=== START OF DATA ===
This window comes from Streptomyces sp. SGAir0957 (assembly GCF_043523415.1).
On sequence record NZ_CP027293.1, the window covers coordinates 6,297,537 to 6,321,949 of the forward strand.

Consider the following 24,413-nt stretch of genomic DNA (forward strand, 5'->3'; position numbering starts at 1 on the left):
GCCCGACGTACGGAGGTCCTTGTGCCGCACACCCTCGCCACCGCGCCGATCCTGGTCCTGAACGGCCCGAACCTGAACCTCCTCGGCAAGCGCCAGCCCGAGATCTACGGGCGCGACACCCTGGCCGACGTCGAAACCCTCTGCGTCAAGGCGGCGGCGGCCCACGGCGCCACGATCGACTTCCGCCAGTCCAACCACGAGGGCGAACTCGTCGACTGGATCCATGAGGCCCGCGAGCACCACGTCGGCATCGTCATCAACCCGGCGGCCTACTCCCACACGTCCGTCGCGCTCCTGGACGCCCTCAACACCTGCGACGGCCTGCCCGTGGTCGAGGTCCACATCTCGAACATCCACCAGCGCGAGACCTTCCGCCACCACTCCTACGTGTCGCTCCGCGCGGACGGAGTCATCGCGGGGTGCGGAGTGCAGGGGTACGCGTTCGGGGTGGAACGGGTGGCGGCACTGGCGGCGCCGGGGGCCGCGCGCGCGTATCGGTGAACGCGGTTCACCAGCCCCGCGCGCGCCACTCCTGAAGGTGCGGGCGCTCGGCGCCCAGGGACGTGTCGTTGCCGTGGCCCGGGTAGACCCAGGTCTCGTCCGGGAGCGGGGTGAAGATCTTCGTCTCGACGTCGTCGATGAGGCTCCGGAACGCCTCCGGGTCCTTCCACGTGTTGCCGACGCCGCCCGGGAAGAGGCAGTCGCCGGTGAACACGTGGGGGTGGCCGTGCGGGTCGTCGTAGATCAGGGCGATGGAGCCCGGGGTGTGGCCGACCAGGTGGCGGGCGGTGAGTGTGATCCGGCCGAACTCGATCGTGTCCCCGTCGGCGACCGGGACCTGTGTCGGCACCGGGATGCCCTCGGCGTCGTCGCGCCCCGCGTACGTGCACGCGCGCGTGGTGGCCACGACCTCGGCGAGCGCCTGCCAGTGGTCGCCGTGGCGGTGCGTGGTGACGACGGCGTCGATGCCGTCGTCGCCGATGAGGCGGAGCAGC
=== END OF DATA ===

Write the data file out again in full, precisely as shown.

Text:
This window comes from Streptomyces sp. SGAir0957 (assembly GCF_043523415.1).
On sequence record NZ_CP027293.1, the window covers coordinates 6,297,537 to 6,321,949 of the forward strand.

Consider the following 24,413-nt stretch of genomic DNA (forward strand, 5'->3'; position numbering starts at 1 on the left):
GCCCGACGTACGGAGGTCCTTGTGCCGCACACCCTCGCCACCGCGCCGATCCTGGTCCTGAACGGCCCGAACCTGAACCTCCTCGGCAAGCGCCAGCCCGAGATCTACGGGCGCGACACCCTGGCCGACGTCGAAACCCTCTGCGTCAAGGCGGCGGCGGCCCACGGCGCCACGATCGACTTCCGCCAGTCCAACCACGAGGGCGAACTCGTCGACTGGATCCATGAGGCCCGCGAGCACCACGTCGGCATCGTCATCAACCCGGCGGCCTACTCCCACACGTCCGTCGCGCTCCTGGACGCCCTCAACACCTGCGACGGCCTGCCCGTGGTCGAGGTCCACATCTCGAACATCCACCAGCGCGAGACCTTCCGCCACCACTCCTACGTGTCGCTCCGCGCGGACGGAGTCATCGCGGGGTGCGGAGTGCAGGGGTACGCGTTCGGGGTGGAACGGGTGGCGGCACTGGCGGCGCCGGGGGCCGCGCGCGCGTATCGGTGAACGCGGTTCACCAGCCCCGCGCGCGCCACTCCTGAAGGTGCGGGCGCTCGGCGCCCAGGGACGTGTCGTTGCCGTGGCCCGGGTAGACCCAGGTCTCGTCCGGGAGCGGGGTGAAGATCTTCGTCTCGACGTCGTCGATGAGGCTCCGGAACGCCTCCGGGTCCTTCCACGTGTTGCCGACGCCGCCCGGGAAGAGGCAGTCGCCGGTGAACACGTGGGGGTGGCCGTGCGGGTCGTCGTAGATCAGGGCGATGGAGCCCGGGGTGTGGCCGACCAGGTGGCGGGCGGTGAGTGTGATCCGGCCGAACTCGATCGTGTCCCCGTCGGCGACCGGGACCTGTGTCGGCACCGGGATGCCCTCGGCGTCGTCGCGCCCCGCGTACGTGCACGCGCGCGTGGTGGCCACGACCTCGGCGAGCGCCTGCCAGTGGTCGCCGTGGCGGTGCGTGGTGACGACGGCGTCGATGCCGTCGTCGCCGATGAGGCGGAGCAGC